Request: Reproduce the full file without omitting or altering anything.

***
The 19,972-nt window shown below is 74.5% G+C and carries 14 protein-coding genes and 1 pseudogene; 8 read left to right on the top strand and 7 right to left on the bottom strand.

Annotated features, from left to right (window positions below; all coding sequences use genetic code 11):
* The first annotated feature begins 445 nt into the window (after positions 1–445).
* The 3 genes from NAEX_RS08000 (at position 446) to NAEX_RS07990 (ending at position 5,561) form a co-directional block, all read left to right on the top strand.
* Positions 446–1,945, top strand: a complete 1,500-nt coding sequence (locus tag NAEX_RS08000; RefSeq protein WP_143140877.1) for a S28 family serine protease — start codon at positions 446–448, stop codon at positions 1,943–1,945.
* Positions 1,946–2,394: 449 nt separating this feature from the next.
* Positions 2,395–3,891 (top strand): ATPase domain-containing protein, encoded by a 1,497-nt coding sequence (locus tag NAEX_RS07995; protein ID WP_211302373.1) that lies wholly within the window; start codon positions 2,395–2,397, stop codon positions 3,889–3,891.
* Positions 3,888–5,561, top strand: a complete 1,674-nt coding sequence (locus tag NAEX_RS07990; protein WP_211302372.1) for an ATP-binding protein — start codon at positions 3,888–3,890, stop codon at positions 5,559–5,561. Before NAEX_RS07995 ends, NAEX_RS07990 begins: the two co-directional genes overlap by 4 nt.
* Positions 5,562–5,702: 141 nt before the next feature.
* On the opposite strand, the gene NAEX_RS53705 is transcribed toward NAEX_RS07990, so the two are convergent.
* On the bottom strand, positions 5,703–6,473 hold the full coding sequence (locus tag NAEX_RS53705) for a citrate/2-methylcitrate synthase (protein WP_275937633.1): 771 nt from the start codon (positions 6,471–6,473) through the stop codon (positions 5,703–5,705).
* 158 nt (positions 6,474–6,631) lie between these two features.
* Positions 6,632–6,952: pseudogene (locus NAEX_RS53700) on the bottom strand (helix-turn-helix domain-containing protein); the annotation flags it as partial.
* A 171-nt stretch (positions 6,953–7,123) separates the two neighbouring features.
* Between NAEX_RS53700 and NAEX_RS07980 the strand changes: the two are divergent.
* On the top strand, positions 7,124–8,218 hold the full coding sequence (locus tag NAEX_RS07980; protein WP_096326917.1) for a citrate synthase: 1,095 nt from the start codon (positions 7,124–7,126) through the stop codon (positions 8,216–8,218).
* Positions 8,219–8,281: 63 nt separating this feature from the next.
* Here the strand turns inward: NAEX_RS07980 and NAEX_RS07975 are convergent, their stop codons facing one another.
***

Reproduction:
The 19,972-nt window shown below is 74.5% G+C and carries 14 protein-coding genes and 1 pseudogene; 8 read left to right on the top strand and 7 right to left on the bottom strand.

Annotated features, from left to right (window positions below; all coding sequences use genetic code 11):
* The first annotated feature begins 445 nt into the window (after positions 1–445).
* The 3 genes from NAEX_RS08000 (at position 446) to NAEX_RS07990 (ending at position 5,561) form a co-directional block, all read left to right on the top strand.
* Positions 446–1,945, top strand: a complete 1,500-nt coding sequence (locus tag NAEX_RS08000; RefSeq protein WP_143140877.1) for a S28 family serine protease — start codon at positions 446–448, stop codon at positions 1,943–1,945.
* Positions 1,946–2,394: 449 nt separating this feature from the next.
* Positions 2,395–3,891 (top strand): ATPase domain-containing protein, encoded by a 1,497-nt coding sequence (locus tag NAEX_RS07995; protein ID WP_211302373.1) that lies wholly within the window; start codon positions 2,395–2,397, stop codon positions 3,889–3,891.
* Positions 3,888–5,561, top strand: a complete 1,674-nt coding sequence (locus tag NAEX_RS07990; protein WP_211302372.1) for an ATP-binding protein — start codon at positions 3,888–3,890, stop codon at positions 5,559–5,561. Before NAEX_RS07995 ends, NAEX_RS07990 begins: the two co-directional genes overlap by 4 nt.
* Positions 5,562–5,702: 141 nt before the next feature.
* On the opposite strand, the gene NAEX_RS53705 is transcribed toward NAEX_RS07990, so the two are convergent.
* On the bottom strand, positions 5,703–6,473 hold the full coding sequence (locus tag NAEX_RS53705) for a citrate/2-methylcitrate synthase (protein WP_275937633.1): 771 nt from the start codon (positions 6,471–6,473) through the stop codon (positions 5,703–5,705).
* 158 nt (positions 6,474–6,631) lie between these two features.
* Positions 6,632–6,952: pseudogene (locus NAEX_RS53700) on the bottom strand (helix-turn-helix domain-containing protein); the annotation flags it as partial.
* A 171-nt stretch (positions 6,953–7,123) separates the two neighbouring features.
* Between NAEX_RS53700 and NAEX_RS07980 the strand changes: the two are divergent.
* On the top strand, positions 7,124–8,218 hold the full coding sequence (locus tag NAEX_RS07980; protein WP_096326917.1) for a citrate synthase: 1,095 nt from the start codon (positions 7,124–7,126) through the stop codon (positions 8,216–8,218).
* Positions 8,219–8,281: 63 nt separating this feature from the next.
* Here the strand turns inward: NAEX_RS07980 and NAEX_RS07975 are convergent, their stop codons facing one another.